Additional points of interest of the transaction include the ability to sort entries by simply clicking on the column headings, opening transactions with a double-click, and the ability to right-click on a shipped transaction to get detailed tracking information. Simply pointing the cursor on an entry will open a “tool tip” with a summary of the tracking information.

Based on conversations with hearing care professionals about eTONA at trade shows and conferences this year, HIMSA feels that the overview shown in Figure 1 will be the most commonly used screen in the transactions browser. However, like all of NOAH 3, eTONA is designed to be flexible enough to meet the needs of a wide range of users. Those looking for more specific ways to track orders, repairs, and returns can use the status update icons in the left column to limit the view to transactions that are currently transmitted, received, accepted, or in any other stage of the production and delivery process.

Digital Ear Impressions
In the past several years, the majority of hearing aid manufacturers and a few earmold manufacturers have evolved their production lines from casting impressions in silicone to scanning them using lasers.2-5 More recently, the promise of affordable impression scanning in the dispensing office became a reality when Siemens announced the iScan system at the 2005 AAA convention.6 eTONA was designed with these innovations in mind. It has been developed to handle ear impression scans as attachments to the product orders created by the order modules mentioned above. As other scanners become available in the near future, eTONA will also support them.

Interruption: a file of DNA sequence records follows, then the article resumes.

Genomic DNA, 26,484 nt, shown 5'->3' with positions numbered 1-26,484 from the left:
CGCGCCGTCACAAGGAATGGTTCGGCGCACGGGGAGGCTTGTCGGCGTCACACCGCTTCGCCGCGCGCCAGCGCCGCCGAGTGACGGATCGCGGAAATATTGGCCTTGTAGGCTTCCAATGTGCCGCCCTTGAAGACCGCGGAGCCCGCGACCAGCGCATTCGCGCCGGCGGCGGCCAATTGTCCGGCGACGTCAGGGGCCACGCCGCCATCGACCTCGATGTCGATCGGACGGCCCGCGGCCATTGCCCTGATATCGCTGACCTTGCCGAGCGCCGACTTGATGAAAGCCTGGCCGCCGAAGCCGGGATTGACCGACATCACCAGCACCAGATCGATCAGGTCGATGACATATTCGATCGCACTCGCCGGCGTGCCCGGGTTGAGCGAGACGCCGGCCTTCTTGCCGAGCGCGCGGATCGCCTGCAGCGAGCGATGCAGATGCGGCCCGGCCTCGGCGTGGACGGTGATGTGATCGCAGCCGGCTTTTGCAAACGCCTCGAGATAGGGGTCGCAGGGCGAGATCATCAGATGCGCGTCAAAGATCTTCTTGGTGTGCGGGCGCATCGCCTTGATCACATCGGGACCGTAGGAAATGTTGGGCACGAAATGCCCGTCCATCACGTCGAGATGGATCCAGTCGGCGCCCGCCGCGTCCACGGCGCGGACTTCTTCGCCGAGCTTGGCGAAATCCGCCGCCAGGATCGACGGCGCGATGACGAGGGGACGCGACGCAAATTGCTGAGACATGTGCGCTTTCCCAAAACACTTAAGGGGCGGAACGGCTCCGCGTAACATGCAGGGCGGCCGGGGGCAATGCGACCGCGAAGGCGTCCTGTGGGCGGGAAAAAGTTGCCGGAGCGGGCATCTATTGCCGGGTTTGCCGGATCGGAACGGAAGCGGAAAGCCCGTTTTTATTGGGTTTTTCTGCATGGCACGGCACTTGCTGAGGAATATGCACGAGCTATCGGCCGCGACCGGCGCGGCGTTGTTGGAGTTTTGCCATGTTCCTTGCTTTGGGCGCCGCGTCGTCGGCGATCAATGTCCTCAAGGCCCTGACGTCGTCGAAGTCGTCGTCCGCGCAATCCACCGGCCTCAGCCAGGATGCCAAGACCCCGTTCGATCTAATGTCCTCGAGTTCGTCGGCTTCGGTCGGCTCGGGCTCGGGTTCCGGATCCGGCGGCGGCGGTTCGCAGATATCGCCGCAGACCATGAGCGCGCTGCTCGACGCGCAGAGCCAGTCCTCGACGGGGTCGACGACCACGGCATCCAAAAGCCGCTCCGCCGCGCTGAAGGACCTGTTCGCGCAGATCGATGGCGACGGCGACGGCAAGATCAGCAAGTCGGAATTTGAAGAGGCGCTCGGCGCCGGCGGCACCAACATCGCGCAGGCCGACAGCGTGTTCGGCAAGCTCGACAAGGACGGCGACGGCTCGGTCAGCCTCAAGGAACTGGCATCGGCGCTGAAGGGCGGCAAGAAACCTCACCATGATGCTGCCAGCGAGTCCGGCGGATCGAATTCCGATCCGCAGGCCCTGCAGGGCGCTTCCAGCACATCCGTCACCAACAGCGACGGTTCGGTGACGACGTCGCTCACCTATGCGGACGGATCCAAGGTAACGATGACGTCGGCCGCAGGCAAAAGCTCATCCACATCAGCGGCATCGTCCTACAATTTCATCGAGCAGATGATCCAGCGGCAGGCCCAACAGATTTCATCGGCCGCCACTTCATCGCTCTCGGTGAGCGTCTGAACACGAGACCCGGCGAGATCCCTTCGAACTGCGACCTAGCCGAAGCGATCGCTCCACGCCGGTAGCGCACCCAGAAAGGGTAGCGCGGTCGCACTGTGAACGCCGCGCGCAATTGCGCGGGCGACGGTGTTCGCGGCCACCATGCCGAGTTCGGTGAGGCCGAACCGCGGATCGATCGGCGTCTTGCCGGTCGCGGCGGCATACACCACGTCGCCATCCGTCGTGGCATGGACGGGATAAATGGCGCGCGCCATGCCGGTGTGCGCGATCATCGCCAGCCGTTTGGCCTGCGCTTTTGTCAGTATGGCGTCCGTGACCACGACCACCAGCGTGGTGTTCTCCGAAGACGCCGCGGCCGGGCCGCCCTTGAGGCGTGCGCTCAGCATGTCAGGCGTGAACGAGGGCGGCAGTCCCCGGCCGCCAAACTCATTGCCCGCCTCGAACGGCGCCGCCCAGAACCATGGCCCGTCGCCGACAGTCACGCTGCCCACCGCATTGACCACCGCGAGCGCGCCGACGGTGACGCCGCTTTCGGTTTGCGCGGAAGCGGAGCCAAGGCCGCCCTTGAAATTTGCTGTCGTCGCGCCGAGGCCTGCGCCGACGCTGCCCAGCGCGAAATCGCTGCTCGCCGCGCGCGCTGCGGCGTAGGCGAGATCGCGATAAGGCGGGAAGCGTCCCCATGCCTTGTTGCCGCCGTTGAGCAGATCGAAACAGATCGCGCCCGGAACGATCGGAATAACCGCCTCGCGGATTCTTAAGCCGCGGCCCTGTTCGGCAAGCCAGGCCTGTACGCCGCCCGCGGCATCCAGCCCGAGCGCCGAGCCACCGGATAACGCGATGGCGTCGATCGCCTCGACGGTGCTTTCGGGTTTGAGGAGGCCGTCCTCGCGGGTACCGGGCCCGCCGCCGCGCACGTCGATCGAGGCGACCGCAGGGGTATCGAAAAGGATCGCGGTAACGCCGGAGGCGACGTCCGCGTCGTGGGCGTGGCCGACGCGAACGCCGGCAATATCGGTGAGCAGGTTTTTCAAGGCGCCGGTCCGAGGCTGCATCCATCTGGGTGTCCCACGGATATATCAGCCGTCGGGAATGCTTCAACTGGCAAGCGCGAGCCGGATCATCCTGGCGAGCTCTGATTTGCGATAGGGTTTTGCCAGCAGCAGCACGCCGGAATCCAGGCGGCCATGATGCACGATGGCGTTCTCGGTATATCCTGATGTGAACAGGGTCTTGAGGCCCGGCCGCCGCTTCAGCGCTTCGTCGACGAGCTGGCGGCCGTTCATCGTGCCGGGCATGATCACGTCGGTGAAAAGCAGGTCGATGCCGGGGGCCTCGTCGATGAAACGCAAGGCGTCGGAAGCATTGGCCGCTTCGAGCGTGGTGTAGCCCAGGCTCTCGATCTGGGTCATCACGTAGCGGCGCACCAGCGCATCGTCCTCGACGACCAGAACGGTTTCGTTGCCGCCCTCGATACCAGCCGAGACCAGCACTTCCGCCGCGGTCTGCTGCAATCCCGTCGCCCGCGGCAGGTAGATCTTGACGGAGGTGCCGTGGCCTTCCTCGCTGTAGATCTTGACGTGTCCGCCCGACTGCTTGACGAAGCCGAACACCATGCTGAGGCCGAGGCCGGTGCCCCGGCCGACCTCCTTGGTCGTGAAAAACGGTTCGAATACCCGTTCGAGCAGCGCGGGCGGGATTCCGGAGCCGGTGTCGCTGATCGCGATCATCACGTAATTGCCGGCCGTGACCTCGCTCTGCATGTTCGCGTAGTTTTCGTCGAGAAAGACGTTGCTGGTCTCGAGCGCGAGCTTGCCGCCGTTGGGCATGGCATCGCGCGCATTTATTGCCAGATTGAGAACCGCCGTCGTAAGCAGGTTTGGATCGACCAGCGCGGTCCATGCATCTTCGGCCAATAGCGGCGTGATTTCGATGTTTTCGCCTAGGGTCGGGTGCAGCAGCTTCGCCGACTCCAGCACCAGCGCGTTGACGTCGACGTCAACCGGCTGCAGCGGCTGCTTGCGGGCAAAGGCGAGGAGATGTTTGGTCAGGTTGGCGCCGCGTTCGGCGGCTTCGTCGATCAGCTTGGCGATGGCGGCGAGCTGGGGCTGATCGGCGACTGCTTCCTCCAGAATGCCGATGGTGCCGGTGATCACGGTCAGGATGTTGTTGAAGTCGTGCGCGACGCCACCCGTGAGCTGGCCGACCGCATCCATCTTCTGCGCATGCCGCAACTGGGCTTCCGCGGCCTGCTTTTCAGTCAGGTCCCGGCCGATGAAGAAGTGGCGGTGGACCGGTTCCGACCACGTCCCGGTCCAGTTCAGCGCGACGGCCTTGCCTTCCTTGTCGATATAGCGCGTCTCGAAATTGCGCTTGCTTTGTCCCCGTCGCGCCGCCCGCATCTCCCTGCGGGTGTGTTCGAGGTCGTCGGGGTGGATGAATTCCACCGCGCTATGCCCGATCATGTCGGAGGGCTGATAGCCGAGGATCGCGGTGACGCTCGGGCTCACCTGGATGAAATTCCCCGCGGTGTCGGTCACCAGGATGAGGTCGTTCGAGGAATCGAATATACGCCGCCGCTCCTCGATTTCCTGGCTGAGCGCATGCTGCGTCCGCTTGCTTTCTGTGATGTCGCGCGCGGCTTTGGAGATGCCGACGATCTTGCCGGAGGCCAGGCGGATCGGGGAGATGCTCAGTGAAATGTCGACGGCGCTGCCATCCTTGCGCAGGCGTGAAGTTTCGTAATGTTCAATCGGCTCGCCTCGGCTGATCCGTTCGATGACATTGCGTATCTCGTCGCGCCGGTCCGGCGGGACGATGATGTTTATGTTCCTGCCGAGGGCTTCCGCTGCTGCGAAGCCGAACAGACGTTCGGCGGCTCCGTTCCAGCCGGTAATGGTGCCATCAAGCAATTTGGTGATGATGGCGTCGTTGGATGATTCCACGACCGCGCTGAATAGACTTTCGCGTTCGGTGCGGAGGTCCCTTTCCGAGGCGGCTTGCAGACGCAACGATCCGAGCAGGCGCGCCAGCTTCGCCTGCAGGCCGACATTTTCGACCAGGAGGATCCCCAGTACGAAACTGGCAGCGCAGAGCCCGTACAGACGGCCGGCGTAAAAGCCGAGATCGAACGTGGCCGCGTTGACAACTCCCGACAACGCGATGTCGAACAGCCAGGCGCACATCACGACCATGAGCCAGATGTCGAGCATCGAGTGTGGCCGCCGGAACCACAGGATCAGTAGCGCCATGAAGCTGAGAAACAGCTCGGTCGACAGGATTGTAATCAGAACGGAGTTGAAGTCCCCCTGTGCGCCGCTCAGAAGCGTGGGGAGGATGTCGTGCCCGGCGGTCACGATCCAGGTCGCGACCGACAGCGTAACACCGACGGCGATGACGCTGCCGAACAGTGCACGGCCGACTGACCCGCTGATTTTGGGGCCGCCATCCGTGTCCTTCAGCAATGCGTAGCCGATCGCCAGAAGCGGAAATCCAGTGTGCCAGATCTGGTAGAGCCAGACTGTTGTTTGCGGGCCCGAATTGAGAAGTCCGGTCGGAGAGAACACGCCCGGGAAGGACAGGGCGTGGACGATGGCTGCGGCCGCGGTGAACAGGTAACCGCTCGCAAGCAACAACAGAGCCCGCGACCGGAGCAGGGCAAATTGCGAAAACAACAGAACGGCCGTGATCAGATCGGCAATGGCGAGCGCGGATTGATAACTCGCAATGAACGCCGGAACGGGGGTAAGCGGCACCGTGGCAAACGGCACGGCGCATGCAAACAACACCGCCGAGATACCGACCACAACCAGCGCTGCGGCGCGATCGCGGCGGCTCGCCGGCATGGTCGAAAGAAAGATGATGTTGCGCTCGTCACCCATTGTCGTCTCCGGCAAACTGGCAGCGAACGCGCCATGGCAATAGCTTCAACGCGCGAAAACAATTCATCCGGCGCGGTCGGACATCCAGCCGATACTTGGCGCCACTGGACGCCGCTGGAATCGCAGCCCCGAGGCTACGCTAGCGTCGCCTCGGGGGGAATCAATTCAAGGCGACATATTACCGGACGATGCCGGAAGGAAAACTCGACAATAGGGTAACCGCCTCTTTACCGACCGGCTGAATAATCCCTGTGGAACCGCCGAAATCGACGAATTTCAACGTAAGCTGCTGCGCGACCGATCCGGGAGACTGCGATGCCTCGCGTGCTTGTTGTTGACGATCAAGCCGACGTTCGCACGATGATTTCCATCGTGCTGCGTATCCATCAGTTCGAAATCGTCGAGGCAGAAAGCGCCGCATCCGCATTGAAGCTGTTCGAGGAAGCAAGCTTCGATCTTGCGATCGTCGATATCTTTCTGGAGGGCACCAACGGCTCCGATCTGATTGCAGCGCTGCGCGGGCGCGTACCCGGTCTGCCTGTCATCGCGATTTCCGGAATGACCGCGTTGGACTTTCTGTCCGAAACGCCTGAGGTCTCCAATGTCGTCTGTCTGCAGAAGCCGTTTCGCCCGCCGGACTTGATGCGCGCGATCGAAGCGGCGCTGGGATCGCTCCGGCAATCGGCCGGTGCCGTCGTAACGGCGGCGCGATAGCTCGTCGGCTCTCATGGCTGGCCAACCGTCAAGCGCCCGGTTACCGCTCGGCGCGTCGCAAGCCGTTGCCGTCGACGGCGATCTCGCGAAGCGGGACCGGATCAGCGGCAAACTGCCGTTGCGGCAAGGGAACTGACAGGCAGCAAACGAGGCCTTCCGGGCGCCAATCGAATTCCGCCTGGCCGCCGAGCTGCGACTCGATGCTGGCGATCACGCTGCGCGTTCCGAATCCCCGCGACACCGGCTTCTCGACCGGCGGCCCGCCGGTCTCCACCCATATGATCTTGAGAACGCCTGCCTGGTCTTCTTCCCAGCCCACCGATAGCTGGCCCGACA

One exciting benefit of being able to attach in-office impression scans to orders transmitted via eTONA is the ability to replace lost or damaged hearing instruments more quickly. While all patients will appreciate less time without their instruments, this will be particularly important for the geriatric and pediatric populations. For these patients even one extra day without amplification represents a significant communication and lifestyle barrier.

Less time between order and delivery may also reduce the chance of patients second-guessing the purchase and use of needed hearing instruments. For hearing care professionals, this fully electronic order process means less packing and shipping—including those after-hours trips to the drop box and the stress of completing all orders before “the last pickup.”

While this new technology sounds great to the techno-geek audiologist at HIMSA, the reality is that it will take quite a while before the majority of dispensing offices have scanners. This fact, however, should not deter you from beginning to move away from paper orders.

Security and Your Practice